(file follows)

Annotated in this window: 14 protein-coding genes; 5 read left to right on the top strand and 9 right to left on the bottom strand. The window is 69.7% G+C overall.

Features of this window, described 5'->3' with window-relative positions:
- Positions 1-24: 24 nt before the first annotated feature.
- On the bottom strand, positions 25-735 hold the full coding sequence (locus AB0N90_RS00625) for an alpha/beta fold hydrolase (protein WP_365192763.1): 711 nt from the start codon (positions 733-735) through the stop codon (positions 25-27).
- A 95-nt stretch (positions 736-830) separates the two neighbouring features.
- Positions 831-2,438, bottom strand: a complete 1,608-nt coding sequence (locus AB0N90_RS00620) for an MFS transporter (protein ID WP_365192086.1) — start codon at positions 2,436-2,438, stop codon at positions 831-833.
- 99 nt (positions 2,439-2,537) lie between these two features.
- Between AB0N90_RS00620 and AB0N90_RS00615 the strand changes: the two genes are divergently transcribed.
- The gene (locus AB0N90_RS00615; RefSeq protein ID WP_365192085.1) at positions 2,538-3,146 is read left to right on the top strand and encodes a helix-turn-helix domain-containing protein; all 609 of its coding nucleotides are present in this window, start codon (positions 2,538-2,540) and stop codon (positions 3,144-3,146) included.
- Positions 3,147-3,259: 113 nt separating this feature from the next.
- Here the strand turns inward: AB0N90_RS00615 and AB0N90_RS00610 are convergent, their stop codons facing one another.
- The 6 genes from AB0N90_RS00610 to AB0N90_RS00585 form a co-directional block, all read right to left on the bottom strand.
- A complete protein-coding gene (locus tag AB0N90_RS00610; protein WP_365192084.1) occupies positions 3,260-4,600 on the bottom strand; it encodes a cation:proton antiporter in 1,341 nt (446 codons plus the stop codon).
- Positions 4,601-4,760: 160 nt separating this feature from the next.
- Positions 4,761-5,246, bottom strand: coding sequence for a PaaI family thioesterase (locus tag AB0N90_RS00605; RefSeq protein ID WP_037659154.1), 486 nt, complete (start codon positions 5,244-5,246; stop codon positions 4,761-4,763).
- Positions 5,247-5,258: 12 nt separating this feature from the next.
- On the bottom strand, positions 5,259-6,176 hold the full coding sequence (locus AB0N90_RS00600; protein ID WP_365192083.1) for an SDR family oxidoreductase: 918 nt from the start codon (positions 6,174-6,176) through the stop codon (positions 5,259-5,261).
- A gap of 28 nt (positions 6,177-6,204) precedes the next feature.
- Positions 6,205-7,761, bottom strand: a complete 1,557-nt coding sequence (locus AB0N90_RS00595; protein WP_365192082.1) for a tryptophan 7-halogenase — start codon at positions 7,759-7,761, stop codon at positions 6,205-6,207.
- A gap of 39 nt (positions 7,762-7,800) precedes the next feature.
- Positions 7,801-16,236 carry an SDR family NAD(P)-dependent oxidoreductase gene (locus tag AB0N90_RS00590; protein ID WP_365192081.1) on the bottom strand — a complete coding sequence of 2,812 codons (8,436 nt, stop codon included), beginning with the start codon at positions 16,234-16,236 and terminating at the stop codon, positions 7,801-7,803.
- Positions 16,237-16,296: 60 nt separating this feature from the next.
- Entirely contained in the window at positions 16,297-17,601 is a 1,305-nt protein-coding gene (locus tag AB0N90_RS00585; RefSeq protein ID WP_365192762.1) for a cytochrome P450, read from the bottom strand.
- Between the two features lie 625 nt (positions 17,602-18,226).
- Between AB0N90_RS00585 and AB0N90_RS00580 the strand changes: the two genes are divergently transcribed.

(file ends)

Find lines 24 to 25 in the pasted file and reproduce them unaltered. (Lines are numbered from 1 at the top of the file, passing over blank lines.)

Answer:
- Between the two features lie 625 nt (positions 17,602-18,226).
- Between AB0N90_RS00585 and AB0N90_RS00580 the strand changes: the two genes are divergently transcribed.